Military school

Military school

Story by Emily Gresbrink

Before most students wake up on and off campus, 45 students are already up and reporting to campus
for duty.

 

These students come from UW-Eau Claire’s local Army Reserve Officer Training Corps program, with student cadets coming from all grade levels and a large number of majors. Four days of the week, the cadets are up at 6:30 a.m. working on physical fitness activities, leadership and classroom lab
activities.

 

The campus’ program is currently a “sister school” with UW-Stout, where the ROTC program began years ago. The battalion now includes UW-Stout, UW-Eau Claire and UW-River Falls, Cadet Company Commander Jack Dillow said.

 

Staff Sgt. Michael Geiger described ROTC at its most basic level as an officer-producing program for the Army, Army Reserve and Army National Guard.

 

“What we’re doing is introducing students to military concepts and leadership,” he said. “If they want to pursue the program, they can (graduate from Eau Claire) and be in the Army as a second lieutenant.”

 

Dillow added that there has been a demand for the military in the last few years.

 

“The thing about it is that we’re fighting two wars and there’s a need for officers — (ROTC) is a major way of producing officers,” he said. “It’s something people really want to do.”

 

A major benefit of being in the ROTC program, should one choose to sign a contract with the Army or not, is the leadership portion, Geiger said.

 

 

“We practice leadership skills (such as time management),” he said. “… but no matter what career you pick, you’ll get pulled out of your comfort zone into situations where you will need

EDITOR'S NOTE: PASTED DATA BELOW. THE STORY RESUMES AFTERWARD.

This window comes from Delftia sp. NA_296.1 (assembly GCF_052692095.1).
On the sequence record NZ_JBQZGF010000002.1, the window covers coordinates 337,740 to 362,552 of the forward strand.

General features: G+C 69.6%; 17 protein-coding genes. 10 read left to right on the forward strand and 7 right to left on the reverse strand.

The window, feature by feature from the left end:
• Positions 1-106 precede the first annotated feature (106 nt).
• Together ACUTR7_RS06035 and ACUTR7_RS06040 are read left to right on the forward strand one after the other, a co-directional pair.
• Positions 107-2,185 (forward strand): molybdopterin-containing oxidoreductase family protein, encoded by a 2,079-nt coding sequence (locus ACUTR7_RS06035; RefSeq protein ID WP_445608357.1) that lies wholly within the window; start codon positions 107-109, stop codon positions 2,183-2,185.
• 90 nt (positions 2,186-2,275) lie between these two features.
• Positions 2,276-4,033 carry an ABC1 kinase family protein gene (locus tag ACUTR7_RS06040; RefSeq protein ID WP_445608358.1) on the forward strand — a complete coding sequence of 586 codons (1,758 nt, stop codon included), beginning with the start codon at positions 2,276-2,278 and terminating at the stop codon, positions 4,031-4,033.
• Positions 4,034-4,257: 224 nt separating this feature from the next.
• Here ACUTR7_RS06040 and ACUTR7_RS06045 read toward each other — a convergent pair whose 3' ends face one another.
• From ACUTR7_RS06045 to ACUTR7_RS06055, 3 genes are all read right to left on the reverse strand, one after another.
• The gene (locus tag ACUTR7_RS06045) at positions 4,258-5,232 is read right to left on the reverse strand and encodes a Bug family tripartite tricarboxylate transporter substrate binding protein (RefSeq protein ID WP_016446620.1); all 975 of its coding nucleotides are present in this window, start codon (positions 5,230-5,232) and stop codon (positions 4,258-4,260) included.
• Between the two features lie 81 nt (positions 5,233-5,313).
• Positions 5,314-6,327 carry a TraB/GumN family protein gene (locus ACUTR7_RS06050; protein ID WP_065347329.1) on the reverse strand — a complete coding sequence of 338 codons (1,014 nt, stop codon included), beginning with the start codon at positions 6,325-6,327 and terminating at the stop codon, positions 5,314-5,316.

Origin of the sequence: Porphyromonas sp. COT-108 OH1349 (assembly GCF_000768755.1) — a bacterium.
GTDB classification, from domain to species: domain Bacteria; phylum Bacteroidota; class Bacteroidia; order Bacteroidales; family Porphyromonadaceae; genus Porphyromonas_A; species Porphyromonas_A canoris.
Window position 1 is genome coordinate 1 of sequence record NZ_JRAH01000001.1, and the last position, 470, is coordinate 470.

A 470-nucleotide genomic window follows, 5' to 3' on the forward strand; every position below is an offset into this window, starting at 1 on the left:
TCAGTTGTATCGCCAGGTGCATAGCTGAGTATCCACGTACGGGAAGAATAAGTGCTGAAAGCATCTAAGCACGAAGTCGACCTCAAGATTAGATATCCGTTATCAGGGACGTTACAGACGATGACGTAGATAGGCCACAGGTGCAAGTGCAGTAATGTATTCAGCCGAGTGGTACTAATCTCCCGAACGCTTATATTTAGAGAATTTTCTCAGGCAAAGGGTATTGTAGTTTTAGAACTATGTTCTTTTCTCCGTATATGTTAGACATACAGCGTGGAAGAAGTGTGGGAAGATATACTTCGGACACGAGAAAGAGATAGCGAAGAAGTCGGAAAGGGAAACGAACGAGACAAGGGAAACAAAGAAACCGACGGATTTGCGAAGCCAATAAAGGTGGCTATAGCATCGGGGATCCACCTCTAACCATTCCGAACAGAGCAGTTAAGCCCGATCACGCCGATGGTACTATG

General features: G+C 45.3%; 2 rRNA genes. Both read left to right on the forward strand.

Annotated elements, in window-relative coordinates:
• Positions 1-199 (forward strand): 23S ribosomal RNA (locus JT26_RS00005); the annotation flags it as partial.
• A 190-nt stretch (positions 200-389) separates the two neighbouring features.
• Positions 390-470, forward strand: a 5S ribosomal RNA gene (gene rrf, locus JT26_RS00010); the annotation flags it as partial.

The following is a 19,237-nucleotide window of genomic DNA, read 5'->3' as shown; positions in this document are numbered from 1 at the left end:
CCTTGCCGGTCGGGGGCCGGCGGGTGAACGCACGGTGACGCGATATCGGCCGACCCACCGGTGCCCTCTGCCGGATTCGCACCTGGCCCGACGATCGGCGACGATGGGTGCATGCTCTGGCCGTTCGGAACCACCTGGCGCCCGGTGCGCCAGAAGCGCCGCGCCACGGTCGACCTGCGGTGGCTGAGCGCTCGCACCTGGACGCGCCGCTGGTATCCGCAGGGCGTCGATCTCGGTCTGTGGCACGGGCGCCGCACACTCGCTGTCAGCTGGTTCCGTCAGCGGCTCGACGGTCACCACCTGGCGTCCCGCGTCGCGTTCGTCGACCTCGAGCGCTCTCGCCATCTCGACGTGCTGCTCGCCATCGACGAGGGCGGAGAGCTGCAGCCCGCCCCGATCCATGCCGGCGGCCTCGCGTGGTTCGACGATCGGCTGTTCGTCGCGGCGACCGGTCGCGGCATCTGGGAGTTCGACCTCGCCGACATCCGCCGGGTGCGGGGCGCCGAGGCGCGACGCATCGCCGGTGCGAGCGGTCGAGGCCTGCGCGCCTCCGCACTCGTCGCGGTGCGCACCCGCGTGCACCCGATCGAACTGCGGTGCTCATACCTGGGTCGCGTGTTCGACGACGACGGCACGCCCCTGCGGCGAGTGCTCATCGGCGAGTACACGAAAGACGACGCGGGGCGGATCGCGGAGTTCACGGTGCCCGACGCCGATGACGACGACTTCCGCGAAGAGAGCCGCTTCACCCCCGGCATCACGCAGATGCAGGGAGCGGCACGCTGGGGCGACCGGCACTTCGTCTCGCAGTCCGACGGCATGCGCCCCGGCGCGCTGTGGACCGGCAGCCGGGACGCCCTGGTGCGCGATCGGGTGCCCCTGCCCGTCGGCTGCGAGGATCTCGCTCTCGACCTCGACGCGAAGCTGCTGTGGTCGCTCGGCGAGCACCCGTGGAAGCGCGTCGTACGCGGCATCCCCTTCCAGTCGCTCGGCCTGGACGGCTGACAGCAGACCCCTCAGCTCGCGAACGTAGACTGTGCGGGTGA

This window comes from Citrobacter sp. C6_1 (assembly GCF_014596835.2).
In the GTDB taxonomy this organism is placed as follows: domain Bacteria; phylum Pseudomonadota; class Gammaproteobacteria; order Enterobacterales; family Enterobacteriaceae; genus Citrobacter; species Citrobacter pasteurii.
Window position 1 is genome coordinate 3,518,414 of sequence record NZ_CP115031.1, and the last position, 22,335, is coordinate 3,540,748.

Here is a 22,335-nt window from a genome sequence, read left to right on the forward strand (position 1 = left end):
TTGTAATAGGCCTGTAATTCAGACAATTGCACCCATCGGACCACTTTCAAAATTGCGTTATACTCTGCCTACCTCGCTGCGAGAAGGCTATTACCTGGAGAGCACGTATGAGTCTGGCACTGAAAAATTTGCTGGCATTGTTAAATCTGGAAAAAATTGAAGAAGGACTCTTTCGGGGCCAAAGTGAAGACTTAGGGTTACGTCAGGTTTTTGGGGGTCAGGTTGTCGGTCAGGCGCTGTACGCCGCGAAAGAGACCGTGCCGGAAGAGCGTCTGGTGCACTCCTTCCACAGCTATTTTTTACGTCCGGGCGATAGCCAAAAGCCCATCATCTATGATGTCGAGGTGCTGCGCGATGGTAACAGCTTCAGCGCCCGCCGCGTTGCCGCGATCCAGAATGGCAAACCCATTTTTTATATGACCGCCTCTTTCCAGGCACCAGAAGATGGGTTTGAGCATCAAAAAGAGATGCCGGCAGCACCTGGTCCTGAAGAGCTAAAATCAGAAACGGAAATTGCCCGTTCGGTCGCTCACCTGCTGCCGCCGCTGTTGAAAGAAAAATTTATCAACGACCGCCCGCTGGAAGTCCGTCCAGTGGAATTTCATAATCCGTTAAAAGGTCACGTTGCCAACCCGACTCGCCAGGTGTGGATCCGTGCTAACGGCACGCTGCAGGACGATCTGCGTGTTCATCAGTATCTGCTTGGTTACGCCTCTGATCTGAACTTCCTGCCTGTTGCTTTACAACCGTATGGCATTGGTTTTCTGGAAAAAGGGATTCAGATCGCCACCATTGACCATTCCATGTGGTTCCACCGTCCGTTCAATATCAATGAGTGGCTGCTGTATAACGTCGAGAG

to lead.”

 

Dillow said the biggest benefit for him so far is “being confident enough to get in front of a group and be a genuine leader.” Dillow, a senior, is contracted to serve in the Army on active duty when he graduates
this year.

 

“I’ve never been on active duty, but I’ll be expected to lead a platoon and solve problems (when I start),”
he said.

 

Eau Claire’s ROTC program experienced a growth spurt over the last few years — in the last year alone, Geiger said the program jumped from 17 to 46 cadets enrolled this fall.

 

Captain Bradley Frahm, an assistant professor of military science, said that there can be apprehension when asking about the ROTC program and the commitment required to the Army. He had spoken to a student who was interested, but then their mom said wasn’t a good idea.

 

“There’s no commitment for first two years — the only commitments are contracted (starting your junior year),””
he said.

 

But before any commitment to the Army, in the first two years the ROTC can be made into “whatever you want it,” Dillow said. “Anyone in college can come and take it and learn valuable leadership skills.”

 

Besides an early start to the cadet’s day with physical activity four days a week and education in the classroom, the ROTC program strives to do work outside
of campus.

 

“It’s not for just joining military,” Frahm said. “Outside of the school we have social events, fundraisers for local businesses (including the American Legion), color guard … we are looking for that community
exposure.”

 

Frahm said that seeing cadets develop from that freshman level as they gain experience and confidence is a highlight of working with the ROTC program.

 

“You see them get better and learn from previous experiences, and just seeing the motivation (is impressive),” he said.

 

At the end of the cadets’ and instructors’ busy days, however, they return back into the community and continue about their days until the next 6:30 a.m. wake-up occurs.

 

As Geiger put it, “We’re just normal (people) underneath the uniforms, that’s all.”